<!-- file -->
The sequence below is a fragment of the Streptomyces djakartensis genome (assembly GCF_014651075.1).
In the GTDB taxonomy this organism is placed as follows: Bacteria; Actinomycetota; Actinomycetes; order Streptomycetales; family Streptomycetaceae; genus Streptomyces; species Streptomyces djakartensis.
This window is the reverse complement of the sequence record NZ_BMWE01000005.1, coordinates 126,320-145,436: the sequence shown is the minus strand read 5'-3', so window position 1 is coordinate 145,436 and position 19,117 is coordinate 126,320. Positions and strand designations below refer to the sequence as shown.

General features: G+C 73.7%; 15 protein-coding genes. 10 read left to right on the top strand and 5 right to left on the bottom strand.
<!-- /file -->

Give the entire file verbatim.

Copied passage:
The sequence below is a fragment of the Streptomyces djakartensis genome (assembly GCF_014651075.1).
In the GTDB taxonomy this organism is placed as follows: Bacteria; Actinomycetota; Actinomycetes; order Streptomycetales; family Streptomycetaceae; genus Streptomyces; species Streptomyces djakartensis.
This window is the reverse complement of the sequence record NZ_BMWE01000005.1, coordinates 126,320-145,436: the sequence shown is the minus strand read 5'-3', so window position 1 is coordinate 145,436 and position 19,117 is coordinate 126,320. Positions and strand designations below refer to the sequence as shown.

General features: G+C 73.7%; 15 protein-coding genes. 10 read left to right on the top strand and 5 right to left on the bottom strand.